Thursday, 22 January 2015
'The Marvel' by Keith Douglas: Ways of Seeing
Wave Curl by Simon Turkas. Used under Creative Commons license
THE MARVEL (Keith Douglas)
A baron of the sea, the great tropic
swordfish, spreadeagled on the thirsty deck
where sailors killed him, in the bright Pacific
yielded to the sharp enquiring blade
the eye which guided him and found his prey
in the dim country where he was a lord;
which is an instrument forged in semi-darkness
yet taken from the corpse of this strong traveller
becomes a powerful enlarging glass
reflecting the unusual sun's heat.
With it a sailor writes on the hot wood
the name of a harlot in his last port.
For it is one most curious device
of many, kept by the interesting waves -
and I suppose the querulous soft voice
of mariners who rotted into ghosts
digested by the gluttonous tides
could recount many. Let them be your hosts
and take you where their forgotten ships lie
with fishes going over the tall masts -
all this emerges from the burning eye.
And to engrave that word the sun goes through
with the power of the sea,
writing her name and a marvel too.
Linney Head, Wales, [May] 1941
In 1991, Seamus Heaney gave a lecture on Keith Douglas at Poets House in New York. Not only that, but you can listen to a full recording of the lecture here. I am only slightly exaggerating when I say that I nearly fell over when I discovered this recording - one of my most beloved poets speaking about one of my other most beloved (and much less famous) poets...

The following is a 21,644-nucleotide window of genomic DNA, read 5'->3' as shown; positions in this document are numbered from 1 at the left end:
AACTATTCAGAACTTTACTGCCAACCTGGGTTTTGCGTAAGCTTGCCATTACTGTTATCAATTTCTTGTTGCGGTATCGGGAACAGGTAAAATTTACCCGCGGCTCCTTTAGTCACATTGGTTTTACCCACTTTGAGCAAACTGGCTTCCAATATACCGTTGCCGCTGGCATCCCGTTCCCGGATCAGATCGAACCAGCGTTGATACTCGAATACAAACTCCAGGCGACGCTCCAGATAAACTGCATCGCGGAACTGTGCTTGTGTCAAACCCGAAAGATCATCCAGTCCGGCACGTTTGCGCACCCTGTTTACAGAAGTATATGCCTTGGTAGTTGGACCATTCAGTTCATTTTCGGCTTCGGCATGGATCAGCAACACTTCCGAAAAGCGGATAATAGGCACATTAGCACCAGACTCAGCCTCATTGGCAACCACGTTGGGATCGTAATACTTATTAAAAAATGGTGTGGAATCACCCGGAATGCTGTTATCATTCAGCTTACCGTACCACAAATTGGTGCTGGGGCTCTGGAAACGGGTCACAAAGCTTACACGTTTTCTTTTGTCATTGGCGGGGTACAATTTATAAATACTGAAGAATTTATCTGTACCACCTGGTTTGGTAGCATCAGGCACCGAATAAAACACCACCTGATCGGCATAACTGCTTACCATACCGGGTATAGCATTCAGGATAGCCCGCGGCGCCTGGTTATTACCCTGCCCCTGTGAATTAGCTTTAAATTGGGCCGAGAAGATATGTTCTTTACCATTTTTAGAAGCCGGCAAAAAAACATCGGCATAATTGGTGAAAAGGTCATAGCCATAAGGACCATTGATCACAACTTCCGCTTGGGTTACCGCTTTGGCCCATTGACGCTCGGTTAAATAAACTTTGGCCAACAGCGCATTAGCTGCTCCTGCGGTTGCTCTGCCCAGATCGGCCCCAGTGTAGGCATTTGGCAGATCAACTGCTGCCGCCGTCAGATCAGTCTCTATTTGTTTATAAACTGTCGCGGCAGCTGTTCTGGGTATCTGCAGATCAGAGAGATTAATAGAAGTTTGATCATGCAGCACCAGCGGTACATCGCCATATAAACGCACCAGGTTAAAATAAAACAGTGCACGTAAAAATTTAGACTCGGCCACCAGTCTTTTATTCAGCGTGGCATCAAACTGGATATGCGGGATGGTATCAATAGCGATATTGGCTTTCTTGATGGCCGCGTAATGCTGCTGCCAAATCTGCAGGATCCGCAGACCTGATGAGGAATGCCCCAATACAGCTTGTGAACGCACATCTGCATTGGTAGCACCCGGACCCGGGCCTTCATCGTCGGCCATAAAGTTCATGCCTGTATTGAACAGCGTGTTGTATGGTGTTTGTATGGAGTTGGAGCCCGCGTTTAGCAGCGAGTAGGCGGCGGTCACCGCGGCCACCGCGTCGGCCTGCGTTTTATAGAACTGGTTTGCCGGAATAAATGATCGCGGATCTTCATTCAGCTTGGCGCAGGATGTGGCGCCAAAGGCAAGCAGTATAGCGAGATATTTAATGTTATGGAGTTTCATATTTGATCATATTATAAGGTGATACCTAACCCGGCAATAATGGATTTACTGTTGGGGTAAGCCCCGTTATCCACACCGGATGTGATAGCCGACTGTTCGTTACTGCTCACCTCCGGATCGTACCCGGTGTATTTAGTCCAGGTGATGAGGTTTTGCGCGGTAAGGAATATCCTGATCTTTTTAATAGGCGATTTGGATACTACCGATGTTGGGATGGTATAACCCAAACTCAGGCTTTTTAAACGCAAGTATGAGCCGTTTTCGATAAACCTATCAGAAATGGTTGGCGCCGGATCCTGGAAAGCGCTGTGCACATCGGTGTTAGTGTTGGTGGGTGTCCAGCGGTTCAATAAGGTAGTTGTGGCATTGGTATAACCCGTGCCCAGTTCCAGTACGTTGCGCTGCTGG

Early in the lecture, Heaney reads 'The Marvel' and calls it a poem "which seems to arrive from nowhere". After reading it he says "It has a certain Noli me tangere stride to it... It just walks in." I love that, and what a compliment! He also comments on the tension in the poem between the intellectual and the visceral, between aristocracy and brutality, which is very Douglas. The whole lecture is wonderful and if you appreciate Heaney, or Douglas, or especially both, you must listen to it.
My own take on this poem is that it's another riff on Douglas's obsession with seeing. I suppose that ways of seeing are the currency of poets. A poet is always looking for an alternative angle. But the array of angles and perspectives in 'The Marvel' is dizzying. In the space of a few lines, Douglas sees (most literally) through the eye of the great fish hunting its prey; through the written word and the implications of the sailor using the eye as a magnifying glass to write the "harlot's" name on the deck; through the eye of the sun itself and the power of the natural world; through the gaze of the drowned at "fishes going over the tall masts"... There is something hallucinatory but also very concrete about it.
This may be a strange comparison but when I re-read the poem this time I was suddenly reminded of Las Meninas, the painting by the great Diego Velázquez. The subjects of the poem and the painting may have nothing in common, but they are both masterpieces about physical and spiritual angles on vision, and the relationships between the viewer and the viewed.